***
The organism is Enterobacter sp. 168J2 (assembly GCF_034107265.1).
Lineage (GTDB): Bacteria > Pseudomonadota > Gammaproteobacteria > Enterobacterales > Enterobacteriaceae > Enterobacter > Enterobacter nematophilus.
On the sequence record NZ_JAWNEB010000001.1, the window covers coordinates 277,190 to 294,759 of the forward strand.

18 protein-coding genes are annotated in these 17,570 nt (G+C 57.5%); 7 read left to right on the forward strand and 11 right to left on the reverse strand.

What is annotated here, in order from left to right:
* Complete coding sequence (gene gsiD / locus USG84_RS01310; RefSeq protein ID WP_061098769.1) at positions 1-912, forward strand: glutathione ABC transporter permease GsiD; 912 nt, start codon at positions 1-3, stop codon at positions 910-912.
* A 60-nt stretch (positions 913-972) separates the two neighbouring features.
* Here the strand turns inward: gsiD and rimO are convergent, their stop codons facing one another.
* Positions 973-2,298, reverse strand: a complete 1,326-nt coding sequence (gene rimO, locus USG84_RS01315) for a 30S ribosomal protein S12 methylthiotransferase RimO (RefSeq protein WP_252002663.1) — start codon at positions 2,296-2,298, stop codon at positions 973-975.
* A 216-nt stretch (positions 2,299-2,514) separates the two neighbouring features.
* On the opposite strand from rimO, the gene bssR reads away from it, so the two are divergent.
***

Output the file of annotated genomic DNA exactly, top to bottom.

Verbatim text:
The organism is Enterobacter sp. 168J2 (assembly GCF_034107265.1).
Lineage (GTDB): Bacteria > Pseudomonadota > Gammaproteobacteria > Enterobacterales > Enterobacteriaceae > Enterobacter > Enterobacter nematophilus.
On the sequence record NZ_JAWNEB010000001.1, the window covers coordinates 277,190 to 294,759 of the forward strand.

18 protein-coding genes are annotated in these 17,570 nt (G+C 57.5%); 7 read left to right on the forward strand and 11 right to left on the reverse strand.

What is annotated here, in order from left to right:
* Complete coding sequence (gene gsiD / locus USG84_RS01310; RefSeq protein ID WP_061098769.1) at positions 1-912, forward strand: glutathione ABC transporter permease GsiD; 912 nt, start codon at positions 1-3, stop codon at positions 910-912.
* A 60-nt stretch (positions 913-972) separates the two neighbouring features.
* Here the strand turns inward: gsiD and rimO are convergent, their stop codons facing one another.
* Positions 973-2,298, reverse strand: a complete 1,326-nt coding sequence (gene rimO, locus USG84_RS01315) for a 30S ribosomal protein S12 methylthiotransferase RimO (RefSeq protein WP_252002663.1) — start codon at positions 2,296-2,298, stop codon at positions 973-975.
* A 216-nt stretch (positions 2,299-2,514) separates the two neighbouring features.
* On the opposite strand from rimO, the gene bssR reads away from it, so the two are divergent.